The Night of the Chupacabras on Fangoria

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Originally Posted by Tony Timpone Jul 07, 2011, on Fangoria
An infamous modern legend rears its goat-sucking horned head again in THE NIGHT OF THE CHUPACABRAS, a new muddy and bloody South American monster movie that premieres this month at Brazil’s FantasPoa, the International Fantastic Film Festival of Porto Alegre. Fango got some exclusive creature pics from the Fábulas Negras film, produced by Mayra Alarcón and written and directed by Rodrigo Aragão, the team behind MUD ZOMBIES.

“THE NIGHT OF THE CHUPACABRAS is a splatter movie, like ’80s films, but with Brazilian cultural characteristics,” Aragão tells Fango. “THE NIGHT OF THE CHUPACABRAS is the second film in a trilogy that started in 2008 with the debut of MUD ZOMBIES [MANGUE NEGRO]. MUD ZOMBIES took place in the mangroves. THE NIGHT OF THE CHUPACABRAS is set in the mountains. The third film will be shot on the beaches of Brazil and will show sea monsters/zombies. This way, I will close a fantastic universe—mangrove-mountains-sea—while being extremely tropical and gory.”

Before they became a Syfy channel staple, chupucabras sightings have been reported in Puerto Rico, Mexico, Texas and South America since 1995. Witnesses describe a bipedal and reptile-like cryptid, who roams the countryside in the wee hours and preys on livestock. “In THE NIGHT OF THE CHUPACABRAS, we meet a couple who comes back to their homeland in Brazil,” says the Portuguese-speaking Aragão of his film’s plot. “They face a journey in the woods and mountains, surrounded by mystery, legends and natural beauty. Later, Douglas and his family become concerned with the mysterious deaths of their farm animals, as well as with the old conflicts that for long have been tormenting them and a rival family. However, the father knows that something creepier is hidden in the woods. The families at war will have to face an evil worse than their imagination. Among the carnage and family strife, the mythical figure of the Chupacabras presents itself.”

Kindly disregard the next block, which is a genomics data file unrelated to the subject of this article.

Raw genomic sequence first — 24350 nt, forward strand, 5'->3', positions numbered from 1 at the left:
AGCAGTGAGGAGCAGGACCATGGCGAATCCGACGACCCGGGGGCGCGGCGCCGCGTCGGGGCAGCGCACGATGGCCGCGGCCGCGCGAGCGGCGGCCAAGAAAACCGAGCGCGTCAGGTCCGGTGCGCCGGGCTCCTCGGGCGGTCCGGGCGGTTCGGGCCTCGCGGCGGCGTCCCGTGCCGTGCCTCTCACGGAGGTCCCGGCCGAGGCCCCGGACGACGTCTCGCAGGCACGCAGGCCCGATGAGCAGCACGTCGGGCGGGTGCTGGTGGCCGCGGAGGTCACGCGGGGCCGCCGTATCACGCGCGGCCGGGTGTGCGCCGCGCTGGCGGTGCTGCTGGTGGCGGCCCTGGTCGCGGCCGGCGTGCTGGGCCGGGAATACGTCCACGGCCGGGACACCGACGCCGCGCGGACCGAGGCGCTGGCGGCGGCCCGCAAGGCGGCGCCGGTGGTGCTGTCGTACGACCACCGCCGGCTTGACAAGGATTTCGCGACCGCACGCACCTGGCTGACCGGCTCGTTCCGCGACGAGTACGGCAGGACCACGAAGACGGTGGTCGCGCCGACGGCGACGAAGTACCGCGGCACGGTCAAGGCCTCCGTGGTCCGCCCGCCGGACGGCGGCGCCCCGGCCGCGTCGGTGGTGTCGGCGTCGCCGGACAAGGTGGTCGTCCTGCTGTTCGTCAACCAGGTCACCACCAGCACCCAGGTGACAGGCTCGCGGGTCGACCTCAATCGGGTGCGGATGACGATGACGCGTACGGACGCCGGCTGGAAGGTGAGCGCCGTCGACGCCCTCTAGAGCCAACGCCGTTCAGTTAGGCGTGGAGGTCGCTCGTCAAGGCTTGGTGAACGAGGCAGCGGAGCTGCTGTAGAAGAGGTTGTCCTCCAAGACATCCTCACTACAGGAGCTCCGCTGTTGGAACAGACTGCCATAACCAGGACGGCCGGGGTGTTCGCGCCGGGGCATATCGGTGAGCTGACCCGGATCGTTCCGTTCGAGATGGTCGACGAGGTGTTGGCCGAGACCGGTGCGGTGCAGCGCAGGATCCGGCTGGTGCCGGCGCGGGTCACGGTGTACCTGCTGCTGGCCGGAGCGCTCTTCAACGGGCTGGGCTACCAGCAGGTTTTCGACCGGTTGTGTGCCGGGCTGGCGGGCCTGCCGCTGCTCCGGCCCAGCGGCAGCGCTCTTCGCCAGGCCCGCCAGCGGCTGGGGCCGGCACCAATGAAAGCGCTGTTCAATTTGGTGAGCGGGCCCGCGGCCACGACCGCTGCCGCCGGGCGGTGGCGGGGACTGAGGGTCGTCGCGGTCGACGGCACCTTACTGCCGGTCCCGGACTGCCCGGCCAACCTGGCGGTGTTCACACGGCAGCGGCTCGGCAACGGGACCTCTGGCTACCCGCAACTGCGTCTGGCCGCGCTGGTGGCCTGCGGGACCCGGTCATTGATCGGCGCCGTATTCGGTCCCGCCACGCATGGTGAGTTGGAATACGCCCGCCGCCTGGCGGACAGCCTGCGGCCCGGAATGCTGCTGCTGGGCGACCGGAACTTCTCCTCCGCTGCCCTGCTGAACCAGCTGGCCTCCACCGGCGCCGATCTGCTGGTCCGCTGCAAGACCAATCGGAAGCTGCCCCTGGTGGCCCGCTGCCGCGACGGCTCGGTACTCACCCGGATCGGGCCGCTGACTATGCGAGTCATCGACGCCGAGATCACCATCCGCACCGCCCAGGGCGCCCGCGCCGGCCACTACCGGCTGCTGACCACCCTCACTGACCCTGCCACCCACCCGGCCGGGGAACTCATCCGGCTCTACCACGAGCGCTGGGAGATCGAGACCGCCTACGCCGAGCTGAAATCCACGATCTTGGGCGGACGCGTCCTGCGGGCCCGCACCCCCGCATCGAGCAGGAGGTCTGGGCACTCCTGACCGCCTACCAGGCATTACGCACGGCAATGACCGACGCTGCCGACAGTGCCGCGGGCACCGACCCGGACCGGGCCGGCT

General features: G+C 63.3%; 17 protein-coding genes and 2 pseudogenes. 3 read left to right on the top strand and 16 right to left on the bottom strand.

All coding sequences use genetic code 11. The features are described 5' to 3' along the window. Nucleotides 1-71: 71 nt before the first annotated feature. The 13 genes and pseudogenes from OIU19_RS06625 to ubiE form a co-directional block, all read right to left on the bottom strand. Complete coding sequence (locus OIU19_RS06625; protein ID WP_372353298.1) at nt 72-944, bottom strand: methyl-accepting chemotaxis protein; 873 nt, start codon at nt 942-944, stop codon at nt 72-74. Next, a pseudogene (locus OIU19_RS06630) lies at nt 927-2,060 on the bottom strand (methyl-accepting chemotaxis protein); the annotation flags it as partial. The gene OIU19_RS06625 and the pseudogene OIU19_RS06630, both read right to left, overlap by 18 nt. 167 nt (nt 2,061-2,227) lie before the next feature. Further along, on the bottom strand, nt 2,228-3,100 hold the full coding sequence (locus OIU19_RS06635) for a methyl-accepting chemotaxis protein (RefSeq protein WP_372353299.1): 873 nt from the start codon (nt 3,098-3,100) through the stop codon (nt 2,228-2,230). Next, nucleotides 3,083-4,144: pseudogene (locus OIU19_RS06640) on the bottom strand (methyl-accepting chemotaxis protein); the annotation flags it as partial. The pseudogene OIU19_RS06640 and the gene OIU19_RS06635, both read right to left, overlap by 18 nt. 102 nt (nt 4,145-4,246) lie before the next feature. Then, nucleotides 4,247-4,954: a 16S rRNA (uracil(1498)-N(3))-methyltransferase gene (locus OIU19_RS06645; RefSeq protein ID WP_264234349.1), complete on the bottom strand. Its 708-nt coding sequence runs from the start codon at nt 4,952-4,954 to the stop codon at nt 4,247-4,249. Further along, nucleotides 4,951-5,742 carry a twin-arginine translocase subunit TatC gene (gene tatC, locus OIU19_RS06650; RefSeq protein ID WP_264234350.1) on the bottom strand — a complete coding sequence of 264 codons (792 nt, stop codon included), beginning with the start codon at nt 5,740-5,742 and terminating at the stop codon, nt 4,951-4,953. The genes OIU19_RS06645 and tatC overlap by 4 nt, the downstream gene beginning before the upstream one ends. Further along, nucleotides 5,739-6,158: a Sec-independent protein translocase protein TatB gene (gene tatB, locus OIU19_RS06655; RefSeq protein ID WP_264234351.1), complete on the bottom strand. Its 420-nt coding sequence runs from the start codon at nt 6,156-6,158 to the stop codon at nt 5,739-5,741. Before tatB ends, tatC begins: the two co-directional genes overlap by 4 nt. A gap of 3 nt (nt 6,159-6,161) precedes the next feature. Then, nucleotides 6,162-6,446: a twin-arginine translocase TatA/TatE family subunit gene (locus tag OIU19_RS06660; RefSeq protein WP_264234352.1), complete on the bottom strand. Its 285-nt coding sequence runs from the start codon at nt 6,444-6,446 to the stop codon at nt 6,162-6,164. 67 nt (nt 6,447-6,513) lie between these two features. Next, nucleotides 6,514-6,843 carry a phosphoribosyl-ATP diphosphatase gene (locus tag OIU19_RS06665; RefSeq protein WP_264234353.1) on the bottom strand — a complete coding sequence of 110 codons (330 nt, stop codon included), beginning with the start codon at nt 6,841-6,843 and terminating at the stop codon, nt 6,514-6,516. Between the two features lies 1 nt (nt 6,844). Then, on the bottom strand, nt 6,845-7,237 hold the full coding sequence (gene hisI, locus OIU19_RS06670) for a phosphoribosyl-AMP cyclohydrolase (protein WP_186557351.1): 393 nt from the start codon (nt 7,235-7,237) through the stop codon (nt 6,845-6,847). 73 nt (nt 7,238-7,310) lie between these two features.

Aragão himself encountered the strange beast. Well, sort of. “In 1995 I had a weird experience when I discovered 14 dead chickens one morning strewn across my backyard,” he recalls. “It was creepy! During this time, the stories about the chupacabras were at their peak here. Days after, we found that the guilty party for the dead chickens was a neighborhood dog. The overall majority of the chupacabras incidents can be explained in similar fashion.”

Aragão and company set up shop in their homeland to make THE NIGHT OF THE CHUPACABRAS, which they brought in for around $100,000. “The film was shot in the rain forest that covers the mountains where I live, Espirito Santo, Brazil,” he says. “The location is extremely beautiful, but awfully inhospitable and wild. During the 40 days of shooting, the crew and the cast lived with insects and snakes on the set, which eventually appeared in the film.”

The real-life critters can’t take anything away from the chupacabras, however. Doubling as the film’s FX creator (along with Murillo Ribeiro), Aragão built the creature with his own hands. “Besides being a director, I’m an effects maker, and some time ago, I wanted to build a full-body monster suit,” notes Aragão, who also edited his flick. “This suit took six months of work, and there were four versions of the chupacabras costumes, each used for different scenes. Each one had more than 60 handmade horns. The monster was capable of good facial expressions [courtesy of internal mechanisms] and was lightweight so the actor can could run in the middle of the forest, jump from rocks and trees and even swim.”

Of course, the scaly monster leaves carnage in its wake. “About the gore, it certainly is the funniest part of the film,” Aragão says. “In MUD ZOMBIES, we expended almost 700 liters of blood. In THE NIGHT OF THE CHUPACBRAS, we used only 400 liters, but this is a more brutal and violent film; the scenes with blood are more explicit and heavy.”

Summing up THE NIGHT OF THE CHUPACBRAS, the filmmaker takes a bit of cultural pride in bringing his creature feature to the screen. “The thing that I like the most about the chupacabras is that it is a Latin-American monster, though its face is not familiar to many,” Aragão says. “So to make a chupacabras movie is an old dream of mine.”


Take a look at the trailer!/CineFantasy/status/90767093003329536


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